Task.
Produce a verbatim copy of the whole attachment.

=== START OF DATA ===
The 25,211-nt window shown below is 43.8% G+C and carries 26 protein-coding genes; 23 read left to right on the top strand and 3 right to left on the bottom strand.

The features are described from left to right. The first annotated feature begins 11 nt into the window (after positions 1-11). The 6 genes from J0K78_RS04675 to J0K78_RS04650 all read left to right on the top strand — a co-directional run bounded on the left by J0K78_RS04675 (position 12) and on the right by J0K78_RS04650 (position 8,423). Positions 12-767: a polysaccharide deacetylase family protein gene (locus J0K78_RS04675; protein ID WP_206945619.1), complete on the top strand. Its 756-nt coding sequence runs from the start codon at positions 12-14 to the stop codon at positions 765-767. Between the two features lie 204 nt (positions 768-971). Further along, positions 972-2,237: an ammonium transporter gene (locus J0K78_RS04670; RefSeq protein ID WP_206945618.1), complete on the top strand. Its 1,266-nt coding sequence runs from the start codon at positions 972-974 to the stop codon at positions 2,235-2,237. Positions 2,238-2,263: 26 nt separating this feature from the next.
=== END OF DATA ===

The 25,211-nt window shown below is 43.8% G+C and carries 26 protein-coding genes; 23 read left to right on the top strand and 3 right to left on the bottom strand.

The features are described from left to right. The first annotated feature begins 11 nt into the window (after positions 1-11). The 6 genes from J0K78_RS04675 to J0K78_RS04650 all read left to right on the top strand — a co-directional run bounded on the left by J0K78_RS04675 (position 12) and on the right by J0K78_RS04650 (position 8,423). Positions 12-767: a polysaccharide deacetylase family protein gene (locus J0K78_RS04675; protein ID WP_206945619.1), complete on the top strand. Its 756-nt coding sequence runs from the start codon at positions 12-14 to the stop codon at positions 765-767. Between the two features lie 204 nt (positions 768-971). Further along, positions 972-2,237: an ammonium transporter gene (locus J0K78_RS04670; RefSeq protein ID WP_206945618.1), complete on the top strand. Its 1,266-nt coding sequence runs from the start codon at positions 972-974 to the stop codon at positions 2,235-2,237. Positions 2,238-2,263: 26 nt separating this feature from the next.